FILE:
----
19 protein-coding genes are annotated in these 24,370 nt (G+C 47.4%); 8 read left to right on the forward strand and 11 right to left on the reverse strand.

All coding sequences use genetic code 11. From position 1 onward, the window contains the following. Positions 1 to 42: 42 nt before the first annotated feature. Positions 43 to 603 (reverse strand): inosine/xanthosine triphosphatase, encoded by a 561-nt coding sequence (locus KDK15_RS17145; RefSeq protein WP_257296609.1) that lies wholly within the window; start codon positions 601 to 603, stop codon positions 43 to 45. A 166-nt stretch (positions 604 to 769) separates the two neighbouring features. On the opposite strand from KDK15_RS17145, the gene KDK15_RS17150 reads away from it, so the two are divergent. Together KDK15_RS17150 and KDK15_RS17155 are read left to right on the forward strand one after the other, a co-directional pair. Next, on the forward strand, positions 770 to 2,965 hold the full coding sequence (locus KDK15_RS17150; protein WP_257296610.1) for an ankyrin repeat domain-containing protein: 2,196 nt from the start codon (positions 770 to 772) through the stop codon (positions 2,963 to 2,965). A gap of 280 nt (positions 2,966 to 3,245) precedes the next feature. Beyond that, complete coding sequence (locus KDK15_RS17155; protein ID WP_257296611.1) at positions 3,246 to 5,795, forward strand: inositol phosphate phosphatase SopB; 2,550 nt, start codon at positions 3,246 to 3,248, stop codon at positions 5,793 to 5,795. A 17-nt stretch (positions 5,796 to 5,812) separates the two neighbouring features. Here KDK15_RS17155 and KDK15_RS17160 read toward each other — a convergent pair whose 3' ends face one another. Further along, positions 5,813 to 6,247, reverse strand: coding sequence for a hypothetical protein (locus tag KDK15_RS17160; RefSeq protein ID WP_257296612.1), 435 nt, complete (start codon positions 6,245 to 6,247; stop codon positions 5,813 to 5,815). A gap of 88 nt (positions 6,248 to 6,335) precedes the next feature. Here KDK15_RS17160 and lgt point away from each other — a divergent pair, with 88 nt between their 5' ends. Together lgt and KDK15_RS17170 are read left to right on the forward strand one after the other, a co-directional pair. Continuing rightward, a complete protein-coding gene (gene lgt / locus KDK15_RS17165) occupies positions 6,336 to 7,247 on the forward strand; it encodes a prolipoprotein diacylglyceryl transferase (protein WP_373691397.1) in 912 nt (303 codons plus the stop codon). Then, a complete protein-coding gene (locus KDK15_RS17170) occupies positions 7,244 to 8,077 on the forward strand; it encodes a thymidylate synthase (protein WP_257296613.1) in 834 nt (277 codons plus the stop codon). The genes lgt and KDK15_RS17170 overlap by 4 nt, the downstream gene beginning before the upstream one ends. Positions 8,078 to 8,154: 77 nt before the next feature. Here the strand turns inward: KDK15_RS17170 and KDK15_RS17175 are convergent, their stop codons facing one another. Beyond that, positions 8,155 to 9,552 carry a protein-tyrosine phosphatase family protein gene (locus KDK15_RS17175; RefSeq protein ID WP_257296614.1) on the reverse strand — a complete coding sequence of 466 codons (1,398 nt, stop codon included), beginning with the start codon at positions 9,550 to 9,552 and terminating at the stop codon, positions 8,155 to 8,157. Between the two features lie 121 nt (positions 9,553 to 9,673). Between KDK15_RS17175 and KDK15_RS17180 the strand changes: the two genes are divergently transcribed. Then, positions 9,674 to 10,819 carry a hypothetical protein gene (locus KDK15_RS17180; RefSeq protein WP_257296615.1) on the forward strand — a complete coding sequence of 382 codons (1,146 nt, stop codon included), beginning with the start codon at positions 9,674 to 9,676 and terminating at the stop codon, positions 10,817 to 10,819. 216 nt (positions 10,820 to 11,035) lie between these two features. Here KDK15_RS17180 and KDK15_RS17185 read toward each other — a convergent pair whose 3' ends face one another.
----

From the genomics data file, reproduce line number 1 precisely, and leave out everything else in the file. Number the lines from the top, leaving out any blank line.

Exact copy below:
19 protein-coding genes are annotated in these 24,370 nt (G+C 47.4%); 8 read left to right on the forward strand and 11 right to left on the reverse strand.